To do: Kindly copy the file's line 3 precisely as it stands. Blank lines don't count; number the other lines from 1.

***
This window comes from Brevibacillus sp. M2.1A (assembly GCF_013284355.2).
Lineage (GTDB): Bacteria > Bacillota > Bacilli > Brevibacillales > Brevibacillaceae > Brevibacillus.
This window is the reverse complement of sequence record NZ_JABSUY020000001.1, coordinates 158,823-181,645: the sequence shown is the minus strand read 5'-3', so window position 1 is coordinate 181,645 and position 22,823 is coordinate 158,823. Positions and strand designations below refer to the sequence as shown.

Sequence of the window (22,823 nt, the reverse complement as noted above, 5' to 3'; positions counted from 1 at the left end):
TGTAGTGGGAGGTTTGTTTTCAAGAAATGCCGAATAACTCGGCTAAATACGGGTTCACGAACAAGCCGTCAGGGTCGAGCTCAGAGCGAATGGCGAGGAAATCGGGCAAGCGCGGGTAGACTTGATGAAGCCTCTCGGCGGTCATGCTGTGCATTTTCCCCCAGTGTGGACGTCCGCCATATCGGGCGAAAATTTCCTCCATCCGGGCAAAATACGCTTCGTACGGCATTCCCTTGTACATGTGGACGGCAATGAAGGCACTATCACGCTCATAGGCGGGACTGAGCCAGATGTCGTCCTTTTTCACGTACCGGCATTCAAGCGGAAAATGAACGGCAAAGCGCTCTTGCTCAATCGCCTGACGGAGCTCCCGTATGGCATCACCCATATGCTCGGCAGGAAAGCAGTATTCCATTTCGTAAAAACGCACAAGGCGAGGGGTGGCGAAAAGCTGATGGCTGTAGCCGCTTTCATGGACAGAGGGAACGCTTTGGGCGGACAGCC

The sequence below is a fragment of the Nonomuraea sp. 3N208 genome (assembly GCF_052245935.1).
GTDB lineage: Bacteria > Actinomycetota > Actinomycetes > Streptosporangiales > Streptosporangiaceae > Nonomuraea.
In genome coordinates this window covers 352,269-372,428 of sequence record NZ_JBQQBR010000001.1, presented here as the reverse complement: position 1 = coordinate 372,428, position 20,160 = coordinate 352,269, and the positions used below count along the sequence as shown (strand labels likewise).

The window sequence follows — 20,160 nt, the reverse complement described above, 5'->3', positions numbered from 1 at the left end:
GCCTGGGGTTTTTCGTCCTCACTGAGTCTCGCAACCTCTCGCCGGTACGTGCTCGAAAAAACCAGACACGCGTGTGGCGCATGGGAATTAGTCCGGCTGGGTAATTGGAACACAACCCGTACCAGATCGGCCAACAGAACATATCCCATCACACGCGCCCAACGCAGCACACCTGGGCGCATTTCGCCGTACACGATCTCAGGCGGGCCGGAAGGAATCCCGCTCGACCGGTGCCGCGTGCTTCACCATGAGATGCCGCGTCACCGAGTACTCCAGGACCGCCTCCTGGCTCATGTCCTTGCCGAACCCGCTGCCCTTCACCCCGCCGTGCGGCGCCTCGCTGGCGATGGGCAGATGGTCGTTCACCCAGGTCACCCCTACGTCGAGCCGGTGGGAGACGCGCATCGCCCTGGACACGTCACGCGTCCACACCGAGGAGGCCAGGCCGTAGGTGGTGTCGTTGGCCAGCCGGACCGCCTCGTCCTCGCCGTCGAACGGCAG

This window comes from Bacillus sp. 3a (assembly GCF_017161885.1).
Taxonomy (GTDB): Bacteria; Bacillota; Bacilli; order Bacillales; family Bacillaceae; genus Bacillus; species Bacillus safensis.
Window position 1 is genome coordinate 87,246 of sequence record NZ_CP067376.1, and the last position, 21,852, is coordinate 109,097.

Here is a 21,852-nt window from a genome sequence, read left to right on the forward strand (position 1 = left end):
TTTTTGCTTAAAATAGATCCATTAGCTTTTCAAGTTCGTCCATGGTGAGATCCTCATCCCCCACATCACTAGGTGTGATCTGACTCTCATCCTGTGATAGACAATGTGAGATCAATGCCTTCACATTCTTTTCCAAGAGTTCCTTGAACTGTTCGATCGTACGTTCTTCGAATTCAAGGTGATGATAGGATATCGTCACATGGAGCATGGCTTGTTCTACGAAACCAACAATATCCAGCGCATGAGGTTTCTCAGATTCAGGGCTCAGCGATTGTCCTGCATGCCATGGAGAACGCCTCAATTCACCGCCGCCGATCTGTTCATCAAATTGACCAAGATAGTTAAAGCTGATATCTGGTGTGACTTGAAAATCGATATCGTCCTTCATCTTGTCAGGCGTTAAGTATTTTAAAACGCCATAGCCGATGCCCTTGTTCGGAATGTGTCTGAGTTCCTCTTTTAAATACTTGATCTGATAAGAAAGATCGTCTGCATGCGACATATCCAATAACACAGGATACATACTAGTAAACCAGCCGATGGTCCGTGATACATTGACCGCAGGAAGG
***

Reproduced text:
This window is the reverse complement of sequence record NZ_JABSUY020000001.1, coordinates 158,823-181,645: the sequence shown is the minus strand read 5'-3', so window position 1 is coordinate 181,645 and position 22,823 is coordinate 158,823. Positions and strand designations below refer to the sequence as shown.